So – how do you stay within the rules?
Obviously, the law in each jurisdiction differs, and the correct position needs to be checked thoroughly in advance, according to the particular products involved in each jurisdiction in which a client moves to.
However, as a broad generalisation, there are a number of criteria, or concepts, which tend to be treated in much the same way around the world. (Quoted phrases below indicate expressions commonly used by regulators.)
1. Investment advice is usually considered to be “given where it is received”. Advice given over the phone or by email, is RECEIVED by the client, therefore most regimes would deem you to have given advice in that country – even though you were not physically present in it.
2. Execution-only services are usually considered to be “undertaken where the business (or business representative) receives the instruction to execute a transaction.” In this scenario, you are the recipient and, as you are located in the UK, the act of receiving an instruction is deemed to have happened in the UK and therefore is not in breach of the overseas rules.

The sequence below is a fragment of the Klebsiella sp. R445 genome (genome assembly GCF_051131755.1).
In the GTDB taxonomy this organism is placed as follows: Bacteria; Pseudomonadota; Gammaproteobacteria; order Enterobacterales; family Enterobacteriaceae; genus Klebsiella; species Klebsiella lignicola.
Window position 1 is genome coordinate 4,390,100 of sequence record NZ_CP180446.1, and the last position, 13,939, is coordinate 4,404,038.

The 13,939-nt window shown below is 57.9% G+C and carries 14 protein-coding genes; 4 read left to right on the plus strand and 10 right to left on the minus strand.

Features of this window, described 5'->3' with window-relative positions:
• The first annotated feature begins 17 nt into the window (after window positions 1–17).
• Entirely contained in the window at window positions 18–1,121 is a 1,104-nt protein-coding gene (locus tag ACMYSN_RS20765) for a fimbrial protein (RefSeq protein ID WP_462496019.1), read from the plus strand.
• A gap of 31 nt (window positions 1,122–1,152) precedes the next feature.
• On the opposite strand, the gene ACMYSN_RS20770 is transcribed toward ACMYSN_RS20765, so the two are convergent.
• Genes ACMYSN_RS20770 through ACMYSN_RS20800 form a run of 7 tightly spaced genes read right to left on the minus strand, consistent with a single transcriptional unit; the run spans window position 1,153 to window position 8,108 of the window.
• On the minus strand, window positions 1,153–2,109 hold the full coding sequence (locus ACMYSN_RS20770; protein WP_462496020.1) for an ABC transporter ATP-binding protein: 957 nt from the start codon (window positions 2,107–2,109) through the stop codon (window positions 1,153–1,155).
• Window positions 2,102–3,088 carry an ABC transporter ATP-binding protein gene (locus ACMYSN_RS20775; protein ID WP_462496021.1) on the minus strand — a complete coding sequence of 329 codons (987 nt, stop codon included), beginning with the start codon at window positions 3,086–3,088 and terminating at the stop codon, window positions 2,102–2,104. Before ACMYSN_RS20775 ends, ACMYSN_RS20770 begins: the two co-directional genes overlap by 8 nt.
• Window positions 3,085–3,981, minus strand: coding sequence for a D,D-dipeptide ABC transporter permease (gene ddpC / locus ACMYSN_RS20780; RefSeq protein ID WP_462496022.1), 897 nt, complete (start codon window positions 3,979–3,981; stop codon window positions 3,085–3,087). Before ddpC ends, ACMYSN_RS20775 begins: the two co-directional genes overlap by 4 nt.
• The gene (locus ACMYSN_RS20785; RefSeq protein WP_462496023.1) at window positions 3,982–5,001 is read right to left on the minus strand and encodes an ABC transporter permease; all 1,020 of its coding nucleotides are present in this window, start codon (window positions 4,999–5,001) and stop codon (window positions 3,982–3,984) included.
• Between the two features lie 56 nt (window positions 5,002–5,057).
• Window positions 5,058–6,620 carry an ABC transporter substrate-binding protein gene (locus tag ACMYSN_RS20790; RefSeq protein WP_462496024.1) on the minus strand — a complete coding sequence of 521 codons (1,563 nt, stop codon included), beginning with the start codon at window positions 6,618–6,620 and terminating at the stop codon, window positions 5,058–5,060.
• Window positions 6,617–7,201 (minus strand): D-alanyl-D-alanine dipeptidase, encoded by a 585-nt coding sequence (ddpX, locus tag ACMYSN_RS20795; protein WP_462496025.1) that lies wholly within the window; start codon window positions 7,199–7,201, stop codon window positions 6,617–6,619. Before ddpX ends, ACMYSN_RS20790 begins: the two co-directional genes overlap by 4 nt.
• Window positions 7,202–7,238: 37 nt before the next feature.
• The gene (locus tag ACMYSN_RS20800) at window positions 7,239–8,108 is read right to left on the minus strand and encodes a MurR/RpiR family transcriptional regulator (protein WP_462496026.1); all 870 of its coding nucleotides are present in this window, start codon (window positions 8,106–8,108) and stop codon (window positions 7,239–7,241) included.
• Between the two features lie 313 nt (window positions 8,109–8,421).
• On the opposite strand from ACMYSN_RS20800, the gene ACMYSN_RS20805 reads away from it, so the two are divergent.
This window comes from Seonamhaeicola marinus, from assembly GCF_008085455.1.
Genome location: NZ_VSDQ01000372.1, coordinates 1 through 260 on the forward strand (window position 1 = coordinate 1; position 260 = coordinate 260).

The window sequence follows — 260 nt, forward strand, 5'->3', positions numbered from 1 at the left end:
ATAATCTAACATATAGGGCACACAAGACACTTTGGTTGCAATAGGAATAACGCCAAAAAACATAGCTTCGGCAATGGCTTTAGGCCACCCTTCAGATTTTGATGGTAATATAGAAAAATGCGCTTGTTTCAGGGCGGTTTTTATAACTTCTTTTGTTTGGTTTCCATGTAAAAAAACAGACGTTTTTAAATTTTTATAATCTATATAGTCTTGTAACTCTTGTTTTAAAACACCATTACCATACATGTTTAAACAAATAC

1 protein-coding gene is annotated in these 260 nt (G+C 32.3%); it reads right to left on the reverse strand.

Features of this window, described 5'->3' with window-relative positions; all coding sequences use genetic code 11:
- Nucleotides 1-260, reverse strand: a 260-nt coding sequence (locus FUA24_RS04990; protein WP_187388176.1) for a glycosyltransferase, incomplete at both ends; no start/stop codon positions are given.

3. Dealing, or discretionary management, is usually considered to be “undertaken where the decisions regarding the dealing and management are made by the dealer or manager”. In practice, what this means is once more, that as you are dealing or managing in the UK and licensed for that activity, you are in the clear.
4. Most jurisdictions do not allow you to “hold out to conduct investment business” in their jurisdiction without a licence. This means that you should not business, advertise your services, cold call, run seminars, write to prospective clients, etc.
Please note that some jurisdictions would include a website which can be read in an overseas jurisdiction as evidence of “holding out to conduct investment business”.
5. Most jurisdictions require an insurer to be authorised prior to underwriting risk in its country.
This means that if you want to pop some stocks and shares, which the client owns, into an ABC Insurance UK Ltd life wrapped broker bond – and ABC Insurance is not authorised in the country where the life insured lives – you and ABC may be in trouble.
6. Many insurers require notification of any change of residence on the part of their policyholders, and retain the right to withdraw cover when the insured relocates to a higher-risk country. If the client doesn’t tell them about the move, cover could be invalidated.